Since the coronavirus outbreak began, chances are your favorite tattoo shop has been through hell. Lumped in with other personal services such as hair and nail salons, tattooing was completely shut down until mid-June. The pandemic sent a potent shockwave through the tattoo industry and local shops had to get creative to survive.
Sean Peters, owner of Eclectic Art Tattoo Gallery, said many challenges arose due to the unique business practices that can come with running a tattoo shop. For example, the artists at Eclectic are are independent contractors, which made it impossible for Peters to get loans based on the number of employees.
“There weren’t any layoffs, which kind of screwed us when we tried to get any small business loans,” Peters explained. “The first question they ask is, ‘Are there 500 people or less at your business?’ All of that money went to bigger businesses.”
Unable to rely on emergency loans, Eclectic kept its lights on by reaching out to the community with giveaways such as tattoo raffles. Customers paid $25 for a chance to win a four-hour tattoo session, which normally costs $500. Eclectic received many tickets, and announced the six winners on Facebook.
In an email to City Pulse, Kris Lachance, owner of Splash of Color Tattoo and Piercing Studio, and communication director Anne Lux said the shop’s employees are not classified as independent contractors and were thus able to avoid many of the complications faced by shops like Eclectic. Splash of Color was able to furlough its 15 employees without any permanent layoffs. However, the shop still faces lingering financial problems with rent and other expenses.
“This meant they were able to receive unemployment without many of the delays, hiccups and headaches some of our other industry friends experienced,” Lachance and Lux said. “It wasn’t a totally smooth process, but it could have been worse. Everyone was brought back once we were given the green light to reopen.”
Peters said the tattoo industry is very protective of its own in braving the coronavirus, citing a website and Facebook group named “Tattooing Beyond COVID-19” that was formed by fellow tattoo artists and shop owner Geary Morrill, along with Lachance and Johnny Andres. The group is a helpful resource for tattoo artists to find personal protective equipment and share solutions with one another. Lachance and Lux said Splash of Color used the platform to share its own preparedness plan and to help other shops get through the pandemic.
“It’s a shared space for artists to say, ‘Hey, this is what’s going on with us; this where you can find masks,’” Peters added. “There’s a communal effort to help each other reopen. We were one of the last to close, and one of the last to open. Having people in your corner sharing information is priceless.”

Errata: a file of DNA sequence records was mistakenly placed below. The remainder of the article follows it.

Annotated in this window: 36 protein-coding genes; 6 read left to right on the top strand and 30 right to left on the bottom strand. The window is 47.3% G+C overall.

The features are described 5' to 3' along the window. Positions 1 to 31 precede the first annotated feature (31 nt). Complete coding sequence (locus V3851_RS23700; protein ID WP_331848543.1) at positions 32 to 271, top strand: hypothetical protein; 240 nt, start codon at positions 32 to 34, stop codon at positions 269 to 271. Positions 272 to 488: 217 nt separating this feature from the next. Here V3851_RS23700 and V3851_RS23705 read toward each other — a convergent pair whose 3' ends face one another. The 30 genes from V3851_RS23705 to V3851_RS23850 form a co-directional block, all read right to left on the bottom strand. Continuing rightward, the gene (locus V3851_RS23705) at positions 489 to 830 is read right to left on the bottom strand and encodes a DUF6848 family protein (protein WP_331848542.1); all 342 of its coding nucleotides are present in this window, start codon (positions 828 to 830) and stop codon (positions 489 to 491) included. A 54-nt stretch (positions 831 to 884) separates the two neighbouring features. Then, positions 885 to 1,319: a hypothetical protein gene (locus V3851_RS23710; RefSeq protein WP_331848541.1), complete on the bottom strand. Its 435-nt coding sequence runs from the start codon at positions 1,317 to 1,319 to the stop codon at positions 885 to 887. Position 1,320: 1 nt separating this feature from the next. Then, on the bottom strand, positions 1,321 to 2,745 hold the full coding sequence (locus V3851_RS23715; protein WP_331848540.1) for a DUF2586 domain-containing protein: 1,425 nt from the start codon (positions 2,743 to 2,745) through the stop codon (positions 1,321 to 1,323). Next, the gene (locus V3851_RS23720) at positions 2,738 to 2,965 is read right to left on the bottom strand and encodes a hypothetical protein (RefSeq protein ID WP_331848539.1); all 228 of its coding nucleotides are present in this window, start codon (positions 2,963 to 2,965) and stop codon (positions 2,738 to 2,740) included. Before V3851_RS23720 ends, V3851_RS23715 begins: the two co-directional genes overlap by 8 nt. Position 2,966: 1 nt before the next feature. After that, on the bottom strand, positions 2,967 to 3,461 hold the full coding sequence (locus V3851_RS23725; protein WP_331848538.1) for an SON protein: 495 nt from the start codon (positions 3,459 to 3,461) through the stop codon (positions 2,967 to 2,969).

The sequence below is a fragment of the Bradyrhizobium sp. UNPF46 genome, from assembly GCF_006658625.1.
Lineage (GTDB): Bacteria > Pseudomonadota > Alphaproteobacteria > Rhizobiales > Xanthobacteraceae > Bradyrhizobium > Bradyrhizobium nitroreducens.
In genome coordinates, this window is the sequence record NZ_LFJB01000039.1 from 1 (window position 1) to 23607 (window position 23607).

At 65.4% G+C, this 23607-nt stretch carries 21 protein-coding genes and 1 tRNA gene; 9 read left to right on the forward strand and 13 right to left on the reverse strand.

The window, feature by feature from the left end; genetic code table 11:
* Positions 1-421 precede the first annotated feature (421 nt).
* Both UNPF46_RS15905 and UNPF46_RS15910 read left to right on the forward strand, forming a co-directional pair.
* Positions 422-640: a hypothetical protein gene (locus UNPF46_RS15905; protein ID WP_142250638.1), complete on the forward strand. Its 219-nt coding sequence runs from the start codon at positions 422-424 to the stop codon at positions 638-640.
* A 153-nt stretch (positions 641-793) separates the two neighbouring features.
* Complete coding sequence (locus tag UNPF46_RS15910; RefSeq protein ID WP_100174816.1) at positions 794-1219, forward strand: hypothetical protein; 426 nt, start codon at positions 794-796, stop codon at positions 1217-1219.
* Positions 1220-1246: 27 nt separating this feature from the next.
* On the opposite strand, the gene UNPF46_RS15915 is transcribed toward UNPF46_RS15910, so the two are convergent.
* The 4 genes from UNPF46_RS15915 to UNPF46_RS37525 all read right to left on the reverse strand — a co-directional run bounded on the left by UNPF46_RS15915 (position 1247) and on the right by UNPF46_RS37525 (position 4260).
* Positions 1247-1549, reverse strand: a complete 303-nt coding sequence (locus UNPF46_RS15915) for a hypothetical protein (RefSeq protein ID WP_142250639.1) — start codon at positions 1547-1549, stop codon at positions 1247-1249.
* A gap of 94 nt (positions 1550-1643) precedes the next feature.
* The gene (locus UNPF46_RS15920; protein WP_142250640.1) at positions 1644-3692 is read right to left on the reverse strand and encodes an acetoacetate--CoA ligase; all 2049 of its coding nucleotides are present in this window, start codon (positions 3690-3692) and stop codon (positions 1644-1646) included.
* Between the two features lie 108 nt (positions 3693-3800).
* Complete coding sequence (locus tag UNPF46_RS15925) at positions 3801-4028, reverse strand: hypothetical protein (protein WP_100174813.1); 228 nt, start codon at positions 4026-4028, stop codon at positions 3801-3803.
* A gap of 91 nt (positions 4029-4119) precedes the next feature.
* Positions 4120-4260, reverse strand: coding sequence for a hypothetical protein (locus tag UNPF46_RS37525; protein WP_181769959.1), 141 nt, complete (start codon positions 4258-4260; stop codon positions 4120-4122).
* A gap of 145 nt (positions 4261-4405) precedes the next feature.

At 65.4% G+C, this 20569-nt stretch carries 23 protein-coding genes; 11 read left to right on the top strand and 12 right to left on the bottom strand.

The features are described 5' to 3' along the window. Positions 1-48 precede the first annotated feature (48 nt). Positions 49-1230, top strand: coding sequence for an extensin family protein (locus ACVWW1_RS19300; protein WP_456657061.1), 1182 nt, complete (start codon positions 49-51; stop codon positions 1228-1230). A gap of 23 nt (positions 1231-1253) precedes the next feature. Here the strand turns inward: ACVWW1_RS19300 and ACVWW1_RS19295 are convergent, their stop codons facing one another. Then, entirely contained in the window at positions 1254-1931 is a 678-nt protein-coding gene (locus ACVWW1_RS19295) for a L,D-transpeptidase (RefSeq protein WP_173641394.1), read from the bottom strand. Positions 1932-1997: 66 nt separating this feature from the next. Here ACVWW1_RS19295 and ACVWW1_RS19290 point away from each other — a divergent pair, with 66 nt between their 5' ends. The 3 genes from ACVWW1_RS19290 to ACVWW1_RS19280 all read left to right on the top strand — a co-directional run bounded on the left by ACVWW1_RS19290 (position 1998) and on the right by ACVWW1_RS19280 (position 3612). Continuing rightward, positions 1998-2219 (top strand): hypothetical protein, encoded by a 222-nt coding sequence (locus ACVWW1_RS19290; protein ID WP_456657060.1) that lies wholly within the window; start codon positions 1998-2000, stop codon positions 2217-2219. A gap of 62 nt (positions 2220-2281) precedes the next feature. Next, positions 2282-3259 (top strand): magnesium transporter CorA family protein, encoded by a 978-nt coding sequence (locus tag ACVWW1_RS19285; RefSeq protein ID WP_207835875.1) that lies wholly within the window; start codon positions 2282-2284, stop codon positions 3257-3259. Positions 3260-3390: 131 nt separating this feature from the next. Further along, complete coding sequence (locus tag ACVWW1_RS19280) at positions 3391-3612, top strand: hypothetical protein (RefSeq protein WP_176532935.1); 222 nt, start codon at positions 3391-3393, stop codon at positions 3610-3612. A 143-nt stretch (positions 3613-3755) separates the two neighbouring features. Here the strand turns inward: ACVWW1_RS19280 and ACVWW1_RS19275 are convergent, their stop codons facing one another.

Tattoo shops are legally open again, only with rigorous new safeguards. Eclectic now requires clients to provide their own masks and wear them all times while in the shop. Clients must also take a temperature test, provide their own hand sanitizer and sanitize their hands upon entry. Eclectic’s full list of requirements is available on its Facebook page. Splash of Color’s requirements are also online.
“We all follow guidelines, pay licensing and care about the safety of our clients. That’s one of the scary things about reopening during COVID-19,” Peters said.
Even with shops open, Lachance and Lux said it is by no means an indicator that the pandemic has gone away. Splash of Color is still staring down a score of financial difficulties.
“There will be financial ramifications and we won’t be making money like we’re used to, but we want to ensure we aren’t faced with illness or additional closures,” Lachance and Lux said. “In the long term, we’ll have to contend with things like more employee absenteeism, changes in consumer spending, what campus will look like in the fall, possible supply chain disruption, and maybe even another state mandated shut down if we see a resurgence of COVID-19 cases.”
While the shops were shut down, some people resorted to homemade self-tattoo techniques, the most common of those being the stick and poke. A stick-and-poke tattoo is typically done with a sewing needle and vial of India ink, which can be purchased at hobby shops. City Pulse reported on the local culture of stick and poke tattoos, perhaps without enough emphasis on the legality and health risks, much to the chagrin of shops like Eclectic Art Tattoo Gallery and Splash of Color — both of which made widely shared posts to their Facebook pages decrying the unsanitary practice.
“As soon as you start doing that on other people, you’re dealing with cross-contamination. There’s hepatitis, HIV — it’s just gross. In this industry, we pride ourselves on doing what we need to be considered legal,” Peters said.
“They are always unsafe,” Lachance and Lux added. “I know that there will always be someone who says they got one and it turned out fine, but they are the exception, not the rule. The risk of disease and infection is too great with homemade tattoos.”
Homemade tattooing is addressed by Michigan’s Public Act 375, which was enacted in December of 2010. It states: “Individuals shall not tattoo, brand, microblade, or perform body piercing on another individual unless that tattooing, branding, microblading, or body piercing occurs at a body art facility licensed by the Michigan Department of Health and Human Services.”
Amanda Darche, communication specialist at the Ingham County Health Department, said local residents are encouraged to only use a licensed body art facility for tattoos.
Visit Tattooing Beyond COVID-19 at tattooingbeyond.org.